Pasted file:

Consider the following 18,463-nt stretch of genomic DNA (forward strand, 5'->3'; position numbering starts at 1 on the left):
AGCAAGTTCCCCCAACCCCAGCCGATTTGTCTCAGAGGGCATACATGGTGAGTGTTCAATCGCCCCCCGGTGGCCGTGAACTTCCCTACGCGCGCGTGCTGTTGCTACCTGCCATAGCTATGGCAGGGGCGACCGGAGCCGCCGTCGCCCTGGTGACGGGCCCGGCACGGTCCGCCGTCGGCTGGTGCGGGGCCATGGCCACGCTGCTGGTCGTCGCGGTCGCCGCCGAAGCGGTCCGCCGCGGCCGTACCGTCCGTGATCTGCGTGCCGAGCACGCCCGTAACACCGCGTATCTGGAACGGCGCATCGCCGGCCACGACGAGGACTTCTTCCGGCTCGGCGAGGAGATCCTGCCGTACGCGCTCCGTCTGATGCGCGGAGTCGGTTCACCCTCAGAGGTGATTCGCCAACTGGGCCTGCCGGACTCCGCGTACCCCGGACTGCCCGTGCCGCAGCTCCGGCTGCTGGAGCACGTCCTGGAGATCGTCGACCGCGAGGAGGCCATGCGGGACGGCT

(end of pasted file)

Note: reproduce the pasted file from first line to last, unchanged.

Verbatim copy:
Consider the following 18,463-nt stretch of genomic DNA (forward strand, 5'->3'; position numbering starts at 1 on the left):
AGCAAGTTCCCCCAACCCCAGCCGATTTGTCTCAGAGGGCATACATGGTGAGTGTTCAATCGCCCCCCGGTGGCCGTGAACTTCCCTACGCGCGCGTGCTGTTGCTACCTGCCATAGCTATGGCAGGGGCGACCGGAGCCGCCGTCGCCCTGGTGACGGGCCCGGCACGGTCCGCCGTCGGCTGGTGCGGGGCCATGGCCACGCTGCTGGTCGTCGCGGTCGCCGCCGAAGCGGTCCGCCGCGGCCGTACCGTCCGTGATCTGCGTGCCGAGCACGCCCGTAACACCGCGTATCTGGAACGGCGCATCGCCGGCCACGACGAGGACTTCTTCCGGCTCGGCGAGGAGATCCTGCCGTACGCGCTCCGTCTGATGCGCGGAGTCGGTTCACCCTCAGAGGTGATTCGCCAACTGGGCCTGCCGGACTCCGCGTACCCCGGACTGCCCGTGCCGCAGCTCCGGCTGCTGGAGCACGTCCTGGAGATCGTCGACCGCGAGGAGGCCATGCGGGACGGCT